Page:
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‘I met my ‘unsung heroes’ at GE Healthcare in Umeå’

'I met my 'unsung heroes' at GE Healthcare in Umeå'
Swedish Institute (SI) scholar Olga Yakimenko reflects on her trip to Umeå Biotech Incubator and GE Healthcare and explains why the people she met are science's 'unsung heroes'.

Thanks to the support of Swedish Institute, NFGL members who have a keen interest in health innovation and technology had the incredible chance to visit Umeå Biotech Incubator and GE Healthcare in Umeå, the capital of Västerbotten County, on 20th April 2018. As one of the lucky participants, I wanted to share my reflections on this day with you.

To start with, I’d like to say that progression of science and technology has always fascinated me and generated my interest in innovative ways to solve modern problems. What is important, I believe, is health research and technologies that represent rapidly emerging fields with growing importance on an ageing population as the cost of therapies increase. That’s why attending this event was an obvious choice for me from the day SI shared the calendar of events with us.

My morning on 20th April started with an incredible feeling of something inexplicable and promising. And this is not for no reason, because today we will visit Umeå Biotech Incubator and GE Healthcare as a part of NFGL event: Health and Innovation.

Umeå Biotech Incubator

Our adventure started with visiting Umeå Biotech Incubator (UBI), which is one of the best known and successful incubators in Sweden and Europe. We had a guided tour over lab spaces and facilities equipped for research in molecular biology, chemistry and other related disciplines. On our way, we were told about how UBI embraces leadership in biotech which I found the most important when it comes to business and innovation.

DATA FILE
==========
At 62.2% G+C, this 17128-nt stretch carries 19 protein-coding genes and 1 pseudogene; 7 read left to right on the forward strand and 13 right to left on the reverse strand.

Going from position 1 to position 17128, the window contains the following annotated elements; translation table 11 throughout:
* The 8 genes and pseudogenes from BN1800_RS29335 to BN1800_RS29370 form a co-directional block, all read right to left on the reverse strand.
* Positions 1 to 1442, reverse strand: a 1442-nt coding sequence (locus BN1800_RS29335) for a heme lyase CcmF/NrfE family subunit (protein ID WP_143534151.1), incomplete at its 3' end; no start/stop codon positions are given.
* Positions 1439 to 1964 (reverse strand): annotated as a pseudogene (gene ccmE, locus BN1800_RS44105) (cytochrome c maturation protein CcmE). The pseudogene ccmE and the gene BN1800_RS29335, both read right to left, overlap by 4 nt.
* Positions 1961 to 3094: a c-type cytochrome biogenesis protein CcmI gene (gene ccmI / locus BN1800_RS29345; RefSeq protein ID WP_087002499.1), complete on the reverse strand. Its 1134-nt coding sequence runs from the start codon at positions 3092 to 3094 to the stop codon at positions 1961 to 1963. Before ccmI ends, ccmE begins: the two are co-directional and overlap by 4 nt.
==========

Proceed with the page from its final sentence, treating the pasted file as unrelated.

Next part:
For me, leadership is a lot about being a good teacher. And a good teacher is not someone who gives you all the answers, but one who provides you with options and gives you an opportunity to learn from your own experience and sometimes mistakes.

Let me tell you one story of the lesson I learned from my supervisor as an undergrad in biotechnology and in the wet lab settings, but I can see how well it applies to all other environments.

I was new to the lab, where we were studying Parkinson's disease, and I needed to learn a complex animal surgery that was part of the research project. After showing me all the steps and giving me a detailed explanation, my supervisor allowed me to do the surgery myself.

And while he was providing guidance he was very careful and never interrupted or stopped me when I didn't perform steps perfectly. He let me find my own way around the procedure while making sure I didn't make any crucial mistakes.

After several trials, I was confident about how to perform the surgery. And I also came up with some suggestions, how we can improve certain steps to do them faster. This principle is used in UBI to help promising projects through sharing, education and support. By letting people learn through their own experience is a way to help them get creative and innovate.

GE Healthcare Bio-Sciences

After having lunch accompanied by an inspirational chat with UBI stuff we were on our way to GE Healthcare Bio-Sciences factory.

Being known all over the world, GE Healthcare’s broad expertise in medical imaging and information technologies, medical diagnostics, patient monitoring systems, drug discovery, biopharmaceutical manufacturing technologies, performance improvement and performance solutions services helps their customers to deliver better care to more people around the world at a lower cost. In addition, they collaborate with healthcare leaders, striving to leverage the global policy change necessary to implement a successful shift to sustainable healthcare systems.

GE’s factory in Umeå specializes in bioprocess solutions and provides tools for biopharma manufacturing. During our visit, we had guided tour of several lines of manufacturing processes.

Once I happened to work in Bioprocess Engineering lab in Luleå University of Technology and was really surprised to see all the equipment I used being produced here. I realized I met my 'unsung heroes' who helped me and thousands of scientists all over the world by creating better solutions for industrial technologies. It's not surprising that scientists and manufacturers all over the world trust GE’s products resulting in 90 percent of global insulin produced with their equipment.

The experiences I obtained that day made me realize how important the need of nothing less than game-changing breakthroughs to improve health, reduce costs and change the way healthcare is delivered and performed.

Through participation in the Health and Innovation event in Umeå, I was lucky to challenge my background cooperating with highly qualified global professionals and enrich knowledge that will act as a stepping-stone to my future studies through which I aim to contribute in revolutionizing the field.